|2008-04-24 Columns |
|Don't Vote For Latest School Bond-doggle|
|April 24, 2008|
Voting yes for children means voting no on the school bonds. The Guilford County Board of Education has consistently proven that it doesn't handle big wads of money well. It is asking the voters to approve $457 million for school construction, but isn't sure exactly how that money will be spent.
We don't know what passing the bonds will do for education. We do know that if you vote yes, you are voting to raise your property taxes. The current estimate is that the school bonds will raise property taxes by 8 cents.
In addition, the county commissioners will undoubtedly pass two-thirds bonds, which allow them to borrow up to two-thirds of the amount they paid off the year before. So the passage of bond referendums for $457 million would actually allow the commissioners to borrow the initial $457 and an additional $301 million in two-thirds bonds. So the total theoretically could be $758 million, and that will require taxes to be raised for a long time.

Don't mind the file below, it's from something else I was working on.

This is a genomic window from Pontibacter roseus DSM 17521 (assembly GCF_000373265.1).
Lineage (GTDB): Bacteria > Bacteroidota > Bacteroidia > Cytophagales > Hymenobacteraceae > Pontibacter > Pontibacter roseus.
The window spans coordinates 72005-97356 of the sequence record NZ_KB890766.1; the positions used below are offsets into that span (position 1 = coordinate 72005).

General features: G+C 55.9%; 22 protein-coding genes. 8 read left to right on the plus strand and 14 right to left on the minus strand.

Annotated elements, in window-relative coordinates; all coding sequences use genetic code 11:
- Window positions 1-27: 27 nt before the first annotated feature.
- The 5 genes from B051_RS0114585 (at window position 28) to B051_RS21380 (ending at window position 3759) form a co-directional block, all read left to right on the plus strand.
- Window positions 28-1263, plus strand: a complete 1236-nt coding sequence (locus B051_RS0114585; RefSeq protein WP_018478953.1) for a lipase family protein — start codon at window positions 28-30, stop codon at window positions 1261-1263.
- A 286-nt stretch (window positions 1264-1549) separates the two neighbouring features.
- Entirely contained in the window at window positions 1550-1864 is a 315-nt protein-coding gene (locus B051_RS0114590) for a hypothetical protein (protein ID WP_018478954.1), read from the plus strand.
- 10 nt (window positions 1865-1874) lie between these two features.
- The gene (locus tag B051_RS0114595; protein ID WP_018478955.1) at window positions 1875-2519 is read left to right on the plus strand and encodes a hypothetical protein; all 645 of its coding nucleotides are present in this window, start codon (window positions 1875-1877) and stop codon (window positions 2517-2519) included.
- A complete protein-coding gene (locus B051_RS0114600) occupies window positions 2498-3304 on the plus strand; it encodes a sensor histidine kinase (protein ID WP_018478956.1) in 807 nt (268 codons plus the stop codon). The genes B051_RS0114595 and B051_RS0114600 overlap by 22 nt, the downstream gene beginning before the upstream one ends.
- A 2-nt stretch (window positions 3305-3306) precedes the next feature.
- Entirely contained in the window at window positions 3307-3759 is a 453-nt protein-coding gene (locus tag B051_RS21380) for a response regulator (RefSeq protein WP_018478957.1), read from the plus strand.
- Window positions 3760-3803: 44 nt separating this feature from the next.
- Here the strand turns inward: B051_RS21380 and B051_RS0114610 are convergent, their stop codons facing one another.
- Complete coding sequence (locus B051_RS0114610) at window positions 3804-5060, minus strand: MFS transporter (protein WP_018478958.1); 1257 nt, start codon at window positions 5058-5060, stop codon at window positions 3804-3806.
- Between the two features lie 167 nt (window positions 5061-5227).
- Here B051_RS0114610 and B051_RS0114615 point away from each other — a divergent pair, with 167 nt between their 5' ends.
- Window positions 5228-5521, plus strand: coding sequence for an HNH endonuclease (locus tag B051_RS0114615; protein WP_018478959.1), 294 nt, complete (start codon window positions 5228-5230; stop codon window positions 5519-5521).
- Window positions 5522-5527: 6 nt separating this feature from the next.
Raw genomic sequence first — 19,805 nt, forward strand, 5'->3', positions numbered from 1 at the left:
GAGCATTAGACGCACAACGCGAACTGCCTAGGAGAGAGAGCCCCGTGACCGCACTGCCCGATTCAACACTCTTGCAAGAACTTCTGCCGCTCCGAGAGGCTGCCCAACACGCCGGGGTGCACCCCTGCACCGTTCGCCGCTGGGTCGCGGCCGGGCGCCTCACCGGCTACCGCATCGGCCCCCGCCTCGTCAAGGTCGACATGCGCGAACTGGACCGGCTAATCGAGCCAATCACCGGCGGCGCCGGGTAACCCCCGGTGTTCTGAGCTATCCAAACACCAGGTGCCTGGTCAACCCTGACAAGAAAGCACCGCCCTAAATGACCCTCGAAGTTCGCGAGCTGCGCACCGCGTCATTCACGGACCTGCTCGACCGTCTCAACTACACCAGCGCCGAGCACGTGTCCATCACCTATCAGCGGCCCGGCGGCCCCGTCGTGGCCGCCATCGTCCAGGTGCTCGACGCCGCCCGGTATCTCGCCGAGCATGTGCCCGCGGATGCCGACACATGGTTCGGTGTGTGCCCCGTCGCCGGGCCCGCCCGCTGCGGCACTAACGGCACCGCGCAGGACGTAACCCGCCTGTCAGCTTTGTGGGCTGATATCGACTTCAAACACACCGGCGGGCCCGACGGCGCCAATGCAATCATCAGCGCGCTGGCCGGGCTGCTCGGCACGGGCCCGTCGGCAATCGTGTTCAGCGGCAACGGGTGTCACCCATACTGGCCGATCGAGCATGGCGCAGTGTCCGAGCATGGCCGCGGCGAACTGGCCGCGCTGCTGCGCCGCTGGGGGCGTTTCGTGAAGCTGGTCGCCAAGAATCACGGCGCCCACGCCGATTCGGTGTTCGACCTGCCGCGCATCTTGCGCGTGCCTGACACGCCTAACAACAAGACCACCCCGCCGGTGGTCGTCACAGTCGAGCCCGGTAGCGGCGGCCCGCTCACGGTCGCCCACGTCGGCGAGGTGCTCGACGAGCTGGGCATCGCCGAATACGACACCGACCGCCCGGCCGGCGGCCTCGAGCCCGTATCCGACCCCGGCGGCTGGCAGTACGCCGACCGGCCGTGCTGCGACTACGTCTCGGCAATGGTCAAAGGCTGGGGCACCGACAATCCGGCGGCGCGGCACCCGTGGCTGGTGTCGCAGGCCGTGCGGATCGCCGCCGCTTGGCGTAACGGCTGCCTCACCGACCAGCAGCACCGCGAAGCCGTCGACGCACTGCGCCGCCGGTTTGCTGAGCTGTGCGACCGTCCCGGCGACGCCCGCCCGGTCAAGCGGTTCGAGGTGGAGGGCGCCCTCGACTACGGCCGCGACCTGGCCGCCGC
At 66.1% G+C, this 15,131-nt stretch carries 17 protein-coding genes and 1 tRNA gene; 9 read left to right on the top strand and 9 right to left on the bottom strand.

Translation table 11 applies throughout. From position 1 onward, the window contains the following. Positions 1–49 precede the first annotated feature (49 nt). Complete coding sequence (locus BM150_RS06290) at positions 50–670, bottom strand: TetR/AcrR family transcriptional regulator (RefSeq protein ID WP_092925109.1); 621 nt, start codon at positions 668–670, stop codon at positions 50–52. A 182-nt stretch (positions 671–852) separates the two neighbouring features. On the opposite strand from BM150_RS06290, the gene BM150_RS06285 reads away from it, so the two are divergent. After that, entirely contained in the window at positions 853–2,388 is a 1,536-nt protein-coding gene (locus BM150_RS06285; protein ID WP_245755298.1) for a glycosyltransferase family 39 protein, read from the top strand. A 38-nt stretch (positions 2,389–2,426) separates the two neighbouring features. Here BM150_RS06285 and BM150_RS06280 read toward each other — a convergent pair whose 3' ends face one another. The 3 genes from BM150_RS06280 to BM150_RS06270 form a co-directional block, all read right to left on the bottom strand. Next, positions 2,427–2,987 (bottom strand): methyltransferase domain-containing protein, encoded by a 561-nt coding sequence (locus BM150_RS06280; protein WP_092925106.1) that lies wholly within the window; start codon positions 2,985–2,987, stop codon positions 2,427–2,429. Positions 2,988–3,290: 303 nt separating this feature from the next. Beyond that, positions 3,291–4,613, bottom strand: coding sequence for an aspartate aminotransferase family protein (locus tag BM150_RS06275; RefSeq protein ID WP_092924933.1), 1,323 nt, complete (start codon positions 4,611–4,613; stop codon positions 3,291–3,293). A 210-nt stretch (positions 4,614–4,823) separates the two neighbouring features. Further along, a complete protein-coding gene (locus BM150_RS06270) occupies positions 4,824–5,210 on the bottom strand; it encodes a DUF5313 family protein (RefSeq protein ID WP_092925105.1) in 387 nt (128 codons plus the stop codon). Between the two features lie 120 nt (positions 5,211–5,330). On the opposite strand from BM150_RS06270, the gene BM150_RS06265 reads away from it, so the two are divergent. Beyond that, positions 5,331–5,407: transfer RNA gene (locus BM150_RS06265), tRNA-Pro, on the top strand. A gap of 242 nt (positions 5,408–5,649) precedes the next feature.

The bond proponents talk as if taxes will be raised for the bonds and then lowered. School bonds were passed in 2000 and 2003, but taxes haven't been lowered even though the bon spending has peaked. What happens is taxes get raised because "the people voted for the raise." But then the commissioners don't lower taxes when some of the bonds are paid off; they just spend the money on something else the people didn't vote for.
What we know is that taxes will increase. What we don't know is that any child will learn more or learn faster because they are being taught in an $80 million school. At $80 million for 1,200 students, that's about $67,000 a student, or about $1.7 million a classroom with a class size of 25. That is outrageously excessive and incredibly unfair.
The $457 million is only adding 7,000 seats to the system, which means the school board wants to spend $65,000 a seat. If the school board were really concerned about children going to school in trailers, it would build more classroom space and less fluff. Certainly a seat in a classroom can be built for far less than $65,000. If the bond passes, many students are going to be sitting in seats that cost more than their homes, and almost all the students will be in classrooms that cost more than their homes.